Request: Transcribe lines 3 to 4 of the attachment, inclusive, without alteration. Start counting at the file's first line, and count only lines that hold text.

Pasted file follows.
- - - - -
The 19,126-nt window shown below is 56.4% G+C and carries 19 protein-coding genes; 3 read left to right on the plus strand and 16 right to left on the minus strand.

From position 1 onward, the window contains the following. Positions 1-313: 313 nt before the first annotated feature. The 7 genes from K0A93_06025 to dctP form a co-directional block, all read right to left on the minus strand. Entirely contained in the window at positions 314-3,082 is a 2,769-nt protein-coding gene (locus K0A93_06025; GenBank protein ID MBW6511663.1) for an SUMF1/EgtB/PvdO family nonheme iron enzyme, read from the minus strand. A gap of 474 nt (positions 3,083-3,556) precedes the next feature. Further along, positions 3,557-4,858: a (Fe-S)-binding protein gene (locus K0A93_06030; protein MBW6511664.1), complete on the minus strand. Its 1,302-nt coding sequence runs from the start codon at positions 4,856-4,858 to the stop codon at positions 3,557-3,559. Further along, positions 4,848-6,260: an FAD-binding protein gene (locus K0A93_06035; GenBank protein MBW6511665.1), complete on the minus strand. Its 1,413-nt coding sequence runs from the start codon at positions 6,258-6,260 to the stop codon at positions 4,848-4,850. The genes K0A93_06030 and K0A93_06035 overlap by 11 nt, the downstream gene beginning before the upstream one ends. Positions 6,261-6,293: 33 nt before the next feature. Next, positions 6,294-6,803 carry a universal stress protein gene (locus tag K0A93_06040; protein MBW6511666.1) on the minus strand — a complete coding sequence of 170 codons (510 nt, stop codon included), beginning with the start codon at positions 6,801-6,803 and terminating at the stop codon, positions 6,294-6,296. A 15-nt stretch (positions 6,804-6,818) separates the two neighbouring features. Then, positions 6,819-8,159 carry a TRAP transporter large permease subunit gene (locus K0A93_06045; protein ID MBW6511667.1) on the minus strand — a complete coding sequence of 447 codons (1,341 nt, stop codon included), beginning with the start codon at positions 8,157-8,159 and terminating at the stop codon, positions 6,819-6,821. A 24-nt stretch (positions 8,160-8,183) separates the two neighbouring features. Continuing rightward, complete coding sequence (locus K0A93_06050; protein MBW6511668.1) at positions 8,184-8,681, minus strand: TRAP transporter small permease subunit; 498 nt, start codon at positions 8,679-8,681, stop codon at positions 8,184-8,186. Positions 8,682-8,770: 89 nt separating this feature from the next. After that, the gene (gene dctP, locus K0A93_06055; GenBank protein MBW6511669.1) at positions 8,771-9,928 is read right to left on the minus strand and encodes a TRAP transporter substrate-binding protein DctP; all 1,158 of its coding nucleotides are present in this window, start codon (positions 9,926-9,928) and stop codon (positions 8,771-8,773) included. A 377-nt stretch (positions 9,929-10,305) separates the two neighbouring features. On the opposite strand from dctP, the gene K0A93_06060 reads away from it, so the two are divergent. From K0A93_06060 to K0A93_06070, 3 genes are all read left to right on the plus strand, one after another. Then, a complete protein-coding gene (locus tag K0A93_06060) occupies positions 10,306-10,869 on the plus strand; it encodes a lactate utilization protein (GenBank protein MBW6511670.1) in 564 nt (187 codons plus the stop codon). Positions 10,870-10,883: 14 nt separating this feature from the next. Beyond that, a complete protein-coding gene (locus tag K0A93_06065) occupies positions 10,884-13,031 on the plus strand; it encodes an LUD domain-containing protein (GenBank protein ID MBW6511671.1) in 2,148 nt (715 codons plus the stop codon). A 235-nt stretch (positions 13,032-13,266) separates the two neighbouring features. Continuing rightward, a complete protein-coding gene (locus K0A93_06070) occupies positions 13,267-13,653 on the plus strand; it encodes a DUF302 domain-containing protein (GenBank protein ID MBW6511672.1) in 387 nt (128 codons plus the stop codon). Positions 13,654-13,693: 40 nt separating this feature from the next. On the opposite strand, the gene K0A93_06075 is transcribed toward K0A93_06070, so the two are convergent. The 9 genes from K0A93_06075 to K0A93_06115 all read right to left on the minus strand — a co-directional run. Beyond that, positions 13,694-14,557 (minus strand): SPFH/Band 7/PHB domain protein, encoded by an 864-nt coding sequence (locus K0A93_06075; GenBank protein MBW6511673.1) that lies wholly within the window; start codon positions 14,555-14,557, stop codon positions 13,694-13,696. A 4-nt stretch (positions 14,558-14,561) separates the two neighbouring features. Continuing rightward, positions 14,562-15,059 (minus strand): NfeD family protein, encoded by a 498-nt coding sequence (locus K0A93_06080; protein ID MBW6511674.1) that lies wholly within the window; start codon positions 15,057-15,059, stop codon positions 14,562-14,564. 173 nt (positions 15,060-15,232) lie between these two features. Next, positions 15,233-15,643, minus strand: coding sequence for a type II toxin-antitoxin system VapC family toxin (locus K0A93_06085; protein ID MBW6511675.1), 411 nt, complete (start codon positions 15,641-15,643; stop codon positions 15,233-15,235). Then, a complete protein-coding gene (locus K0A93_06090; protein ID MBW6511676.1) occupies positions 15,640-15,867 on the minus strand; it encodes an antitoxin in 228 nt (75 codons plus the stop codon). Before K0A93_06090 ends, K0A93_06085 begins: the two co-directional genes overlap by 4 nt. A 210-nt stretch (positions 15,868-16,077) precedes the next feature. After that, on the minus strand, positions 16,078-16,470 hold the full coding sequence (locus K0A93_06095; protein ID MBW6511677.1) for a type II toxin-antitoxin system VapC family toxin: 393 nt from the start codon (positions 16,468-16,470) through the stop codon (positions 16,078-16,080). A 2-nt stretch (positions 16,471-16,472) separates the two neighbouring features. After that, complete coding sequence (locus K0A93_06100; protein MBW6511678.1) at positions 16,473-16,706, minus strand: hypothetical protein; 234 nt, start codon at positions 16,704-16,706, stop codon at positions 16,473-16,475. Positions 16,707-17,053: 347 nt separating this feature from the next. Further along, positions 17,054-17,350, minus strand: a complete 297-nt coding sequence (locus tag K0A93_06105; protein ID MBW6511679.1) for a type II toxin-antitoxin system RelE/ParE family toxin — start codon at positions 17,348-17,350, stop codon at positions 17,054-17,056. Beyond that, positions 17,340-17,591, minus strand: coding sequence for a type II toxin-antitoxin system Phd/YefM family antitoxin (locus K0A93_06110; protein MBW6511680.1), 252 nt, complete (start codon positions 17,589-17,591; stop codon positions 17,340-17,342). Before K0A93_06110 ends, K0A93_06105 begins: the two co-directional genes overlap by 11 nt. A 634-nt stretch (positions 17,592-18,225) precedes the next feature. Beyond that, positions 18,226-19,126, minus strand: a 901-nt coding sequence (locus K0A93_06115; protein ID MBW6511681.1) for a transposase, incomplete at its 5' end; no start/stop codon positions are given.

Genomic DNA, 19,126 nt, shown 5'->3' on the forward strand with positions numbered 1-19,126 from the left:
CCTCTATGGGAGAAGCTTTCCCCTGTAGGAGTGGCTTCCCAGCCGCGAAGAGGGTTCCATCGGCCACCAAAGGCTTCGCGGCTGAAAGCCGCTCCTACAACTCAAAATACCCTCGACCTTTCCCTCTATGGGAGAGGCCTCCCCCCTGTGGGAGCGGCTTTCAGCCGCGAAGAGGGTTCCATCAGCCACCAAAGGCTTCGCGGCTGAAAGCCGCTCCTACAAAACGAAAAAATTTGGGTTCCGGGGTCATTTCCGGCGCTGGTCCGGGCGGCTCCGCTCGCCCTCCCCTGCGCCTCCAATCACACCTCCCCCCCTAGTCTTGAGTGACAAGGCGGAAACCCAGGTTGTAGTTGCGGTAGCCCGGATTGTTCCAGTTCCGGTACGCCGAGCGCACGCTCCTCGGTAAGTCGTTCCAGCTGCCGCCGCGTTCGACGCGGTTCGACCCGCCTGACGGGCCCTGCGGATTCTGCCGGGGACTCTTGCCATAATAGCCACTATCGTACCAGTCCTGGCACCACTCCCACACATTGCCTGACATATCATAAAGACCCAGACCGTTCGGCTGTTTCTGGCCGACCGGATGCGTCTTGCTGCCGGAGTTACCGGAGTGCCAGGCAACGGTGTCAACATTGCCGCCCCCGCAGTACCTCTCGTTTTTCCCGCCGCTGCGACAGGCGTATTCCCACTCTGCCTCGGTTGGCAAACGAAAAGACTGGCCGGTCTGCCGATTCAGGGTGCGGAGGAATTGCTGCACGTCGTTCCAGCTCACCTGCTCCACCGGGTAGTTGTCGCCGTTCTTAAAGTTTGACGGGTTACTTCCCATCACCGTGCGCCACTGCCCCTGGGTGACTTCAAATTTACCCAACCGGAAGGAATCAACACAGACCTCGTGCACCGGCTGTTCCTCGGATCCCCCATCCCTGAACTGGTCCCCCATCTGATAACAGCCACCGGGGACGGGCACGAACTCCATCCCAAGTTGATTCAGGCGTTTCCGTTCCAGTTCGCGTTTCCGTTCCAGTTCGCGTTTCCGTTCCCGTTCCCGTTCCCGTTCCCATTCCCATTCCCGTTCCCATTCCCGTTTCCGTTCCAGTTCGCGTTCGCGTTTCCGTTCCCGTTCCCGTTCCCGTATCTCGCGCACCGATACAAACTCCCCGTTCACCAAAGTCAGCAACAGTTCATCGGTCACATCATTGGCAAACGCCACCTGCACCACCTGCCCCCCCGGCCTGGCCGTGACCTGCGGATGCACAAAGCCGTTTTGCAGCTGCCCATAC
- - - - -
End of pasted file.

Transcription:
Genomic DNA, 19,126 nt, shown 5'->3' on the forward strand with positions numbered 1-19,126 from the left:
CCTCTATGGGAGAAGCTTTCCCCTGTAGGAGTGGCTTCCCAGCCGCGAAGAGGGTTCCATCGGCCACCAAAGGCTTCGCGGCTGAAAGCCGCTCCTACAACTCAAAATACCCTCGACCTTTCCCTCTATGGGAGAGGCCTCCCCCCTGTGGGAGCGGCTTTCAGCCGCGAAGAGGGTTCCATCAGCCACCAAAGGCTTCGCGGCTGAAAGCCGCTCCTACAAAACGAAAAAATTTGGGTTCCGGGGTCATTTCCGGCGCTGGTCCGGGCGGCTCCGCTCGCCCTCCCCTGCGCCTCCAATCACACCTCCCCCCCTAGTCTTGAGTGACAAGGCGGAAACCCAGGTTGTAGTTGCGGTAGCCCGGATTGTTCCAGTTCCGGTACGCCGAGCGCACGCTCCTCGGTAAGTCGTTCCAGCTGCCGCCGCGTTCGACGCGGTTCGACCCGCCTGACGGGCCCTGCGGATTCTGCCGGGGACTCTTGCCATAATAGCCACTATCGTACCAGTCCTGGCACCACTCCCACACATTGCCTGACATATCATAAAGACCCAGACCGTTCGGCTGTTTCTGGCCGACCGGATGCGTCTTGCTGCCGGAGTTACCGGAGTGCCAGGCAACGGTGTCAACATTGCCGCCCCCGCAGTACCTCTCGTTTTTCCCGCCGCTGCGACAGGCGTATTCCCACTCTGCCTCGGTTGGCAAACGAAAAGACTGGCCGGTCTGCCGATTCAGGGTGCGGAGGAATTGCTGCACGTCGTTCCAGCTCACCTGCTCCACCGGGTAGTTGTCGCCGTTCTTAAAGTTTGACGGGTTACTTCCCATCACCGTGCGCCACTGCCCCTGGGTGACTTCAAATTTACCCAACCGGAAGGAATCAACACAGACCTCGTGCACCGGCTGTTCCTCGGATCCCCCATCCCTGAACTGGTCCCCCATCTGATAACAGCCACCGGGGACGGGCACGAACTCCATCCCAAGTTGATTCAGGCGTTTCCGTTCCAGTTCGCGTTTCCGTTCCAGTTCGCGTTTCCGTTCCCGTTCCCGTTCCCGTTCCCATTCCCATTCCCGTTCCCATTCCCGTTTCCGTTCCAGTTCGCGTTCGCGTTTCCGTTCCCGTTCCCGTTCCCGTATCTCGCGCACCGATACAAACTCCCCGTTCACCAAAGTCAGCAACAGTTCATCGGTCACATCATTGGCAAACGCCACCTGCACCACCTGCCCCCCCGGCCTGGCCGTGACCTGCGGATGCACAAAGCCGTTTTGCAGCTGCCCATAC